Objective: To evaluate the effect of endolymphatic sac surgery on vestibular functions using caloric testing on electronystagmography (ENG).
Study Design: Retrospective chart review.
Methods: The medical records of 21 adult patients with unilateral Ménière's disease who underwent endolymphatic sac surgery between 1998 and 2004 were reviewed. With use of ENG, the absolute value of the caloric response of the operated ear (i.e., the cool + warm irrigation response) and the degree of reduced vestibular response (RVR) rates as indicators of caloric functions were compared before and after surgery. Average follow-up was 17 (6–52) months.
Results: The mean change in RVR after surgery was found to be 2.9%. In total, there were six (28.5%) patients who had an RVR increase more than 10%. Of those, there were three (14.2%) patients who demonstrated an RVR increase more than 20%. Only one (4.8%) patient had an RVR increase more than 30%. Total loss of vestibular function was not observed in any of the patients. There were three (14.2%) patients who exhibited a decrease of more than 10% in their RVR. In two (9%) patients, the contralateral ear was shown to have less vestibular function than the operated side on ENG postoperatively (in one case, the absolute caloric nystagmus response remained the same in the operated ear, and in the other case, the response increased on the surgical side). When we evaluated the absolute caloric responses of the operated ear only, we found no statistical difference between the pre- and postoperative values (P = .219). Early results of vertigo control and hearing outcomes were comparable with those in the literature.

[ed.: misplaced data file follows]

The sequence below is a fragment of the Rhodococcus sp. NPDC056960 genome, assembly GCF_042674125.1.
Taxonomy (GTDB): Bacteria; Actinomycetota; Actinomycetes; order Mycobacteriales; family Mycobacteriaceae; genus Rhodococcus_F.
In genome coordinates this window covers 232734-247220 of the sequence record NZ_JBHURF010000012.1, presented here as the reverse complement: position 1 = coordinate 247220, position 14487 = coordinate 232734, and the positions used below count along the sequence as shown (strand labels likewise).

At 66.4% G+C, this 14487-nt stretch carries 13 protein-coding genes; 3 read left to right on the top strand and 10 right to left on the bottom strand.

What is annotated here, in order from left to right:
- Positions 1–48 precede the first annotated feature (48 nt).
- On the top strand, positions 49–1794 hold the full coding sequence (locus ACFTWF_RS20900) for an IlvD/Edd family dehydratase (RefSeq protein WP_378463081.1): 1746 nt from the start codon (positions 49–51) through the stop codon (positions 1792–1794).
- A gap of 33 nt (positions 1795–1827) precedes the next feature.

Conclusion: Endolymphatic sac surgery does not appear to be a vestibular destructive procedure, and it is a therapeutic alternative for patients with Ménière's disease who have failed medical treatment. This is important given the possibility of bilateral disease in some patients.